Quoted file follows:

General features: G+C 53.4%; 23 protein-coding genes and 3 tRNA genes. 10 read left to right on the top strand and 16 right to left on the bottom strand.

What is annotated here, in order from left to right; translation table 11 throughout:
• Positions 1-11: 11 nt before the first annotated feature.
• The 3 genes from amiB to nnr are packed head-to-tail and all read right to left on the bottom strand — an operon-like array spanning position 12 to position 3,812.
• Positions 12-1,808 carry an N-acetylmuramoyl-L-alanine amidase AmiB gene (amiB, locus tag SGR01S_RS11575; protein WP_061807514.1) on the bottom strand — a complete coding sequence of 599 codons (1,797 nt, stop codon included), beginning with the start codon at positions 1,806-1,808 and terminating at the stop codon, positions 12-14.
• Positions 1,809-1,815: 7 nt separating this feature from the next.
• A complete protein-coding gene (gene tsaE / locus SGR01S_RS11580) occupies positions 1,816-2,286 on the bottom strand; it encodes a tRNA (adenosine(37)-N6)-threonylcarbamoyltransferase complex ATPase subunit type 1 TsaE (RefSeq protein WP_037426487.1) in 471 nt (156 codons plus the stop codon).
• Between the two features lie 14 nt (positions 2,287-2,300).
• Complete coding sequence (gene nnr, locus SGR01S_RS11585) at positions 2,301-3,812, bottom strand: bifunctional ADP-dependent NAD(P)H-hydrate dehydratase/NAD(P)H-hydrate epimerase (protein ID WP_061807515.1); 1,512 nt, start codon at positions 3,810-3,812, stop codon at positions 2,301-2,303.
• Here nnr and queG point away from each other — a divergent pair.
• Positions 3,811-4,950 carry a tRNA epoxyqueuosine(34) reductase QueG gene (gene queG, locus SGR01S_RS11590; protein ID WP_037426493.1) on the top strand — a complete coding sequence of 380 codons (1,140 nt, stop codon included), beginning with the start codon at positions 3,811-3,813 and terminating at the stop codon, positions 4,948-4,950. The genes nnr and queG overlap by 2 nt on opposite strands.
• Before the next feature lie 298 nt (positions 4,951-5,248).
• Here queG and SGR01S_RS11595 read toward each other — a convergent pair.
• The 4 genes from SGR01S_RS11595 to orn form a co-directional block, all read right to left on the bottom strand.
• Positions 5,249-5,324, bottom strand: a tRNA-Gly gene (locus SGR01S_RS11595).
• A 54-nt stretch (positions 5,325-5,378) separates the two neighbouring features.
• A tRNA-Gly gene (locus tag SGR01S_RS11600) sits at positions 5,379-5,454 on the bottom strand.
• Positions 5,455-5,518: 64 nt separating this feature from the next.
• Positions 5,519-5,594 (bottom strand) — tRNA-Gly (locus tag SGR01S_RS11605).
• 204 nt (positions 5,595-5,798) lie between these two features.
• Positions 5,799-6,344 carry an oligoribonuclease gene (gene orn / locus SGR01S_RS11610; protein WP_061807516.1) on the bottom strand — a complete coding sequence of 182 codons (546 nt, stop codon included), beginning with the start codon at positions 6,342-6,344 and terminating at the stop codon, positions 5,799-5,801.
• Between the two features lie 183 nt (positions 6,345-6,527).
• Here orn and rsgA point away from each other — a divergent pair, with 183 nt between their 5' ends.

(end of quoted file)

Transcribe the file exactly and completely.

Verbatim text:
General features: G+C 53.4%; 23 protein-coding genes and 3 tRNA genes. 10 read left to right on the top strand and 16 right to left on the bottom strand.

What is annotated here, in order from left to right; translation table 11 throughout:
• Positions 1-11: 11 nt before the first annotated feature.
• The 3 genes from amiB to nnr are packed head-to-tail and all read right to left on the bottom strand — an operon-like array spanning position 12 to position 3,812.
• Positions 12-1,808 carry an N-acetylmuramoyl-L-alanine amidase AmiB gene (amiB, locus tag SGR01S_RS11575; protein WP_061807514.1) on the bottom strand — a complete coding sequence of 599 codons (1,797 nt, stop codon included), beginning with the start codon at positions 1,806-1,808 and terminating at the stop codon, positions 12-14.
• Positions 1,809-1,815: 7 nt separating this feature from the next.
• A complete protein-coding gene (gene tsaE / locus SGR01S_RS11580) occupies positions 1,816-2,286 on the bottom strand; it encodes a tRNA (adenosine(37)-N6)-threonylcarbamoyltransferase complex ATPase subunit type 1 TsaE (RefSeq protein WP_037426487.1) in 471 nt (156 codons plus the stop codon).
• Between the two features lie 14 nt (positions 2,287-2,300).
• Complete coding sequence (gene nnr, locus SGR01S_RS11585) at positions 2,301-3,812, bottom strand: bifunctional ADP-dependent NAD(P)H-hydrate dehydratase/NAD(P)H-hydrate epimerase (protein ID WP_061807515.1); 1,512 nt, start codon at positions 3,810-3,812, stop codon at positions 2,301-2,303.
• Here nnr and queG point away from each other — a divergent pair.
• Positions 3,811-4,950 carry a tRNA epoxyqueuosine(34) reductase QueG gene (gene queG, locus SGR01S_RS11590; protein ID WP_037426493.1) on the top strand — a complete coding sequence of 380 codons (1,140 nt, stop codon included), beginning with the start codon at positions 3,811-3,813 and terminating at the stop codon, positions 4,948-4,950. The genes nnr and queG overlap by 2 nt on opposite strands.
• Before the next feature lie 298 nt (positions 4,951-5,248).
• Here queG and SGR01S_RS11595 read toward each other — a convergent pair.
• The 4 genes from SGR01S_RS11595 to orn form a co-directional block, all read right to left on the bottom strand.
• Positions 5,249-5,324, bottom strand: a tRNA-Gly gene (locus SGR01S_RS11595).
• A 54-nt stretch (positions 5,325-5,378) separates the two neighbouring features.
• A tRNA-Gly gene (locus tag SGR01S_RS11600) sits at positions 5,379-5,454 on the bottom strand.
• Positions 5,455-5,518: 64 nt separating this feature from the next.
• Positions 5,519-5,594 (bottom strand) — tRNA-Gly (locus tag SGR01S_RS11605).
• 204 nt (positions 5,595-5,798) lie between these two features.
• Positions 5,799-6,344 carry an oligoribonuclease gene (gene orn / locus SGR01S_RS11610; protein WP_061807516.1) on the bottom strand — a complete coding sequence of 182 codons (546 nt, stop codon included), beginning with the start codon at positions 6,342-6,344 and terminating at the stop codon, positions 5,799-5,801.
• Between the two features lie 183 nt (positions 6,345-6,527).
• Here orn and rsgA point away from each other — a divergent pair, with 183 nt between their 5' ends.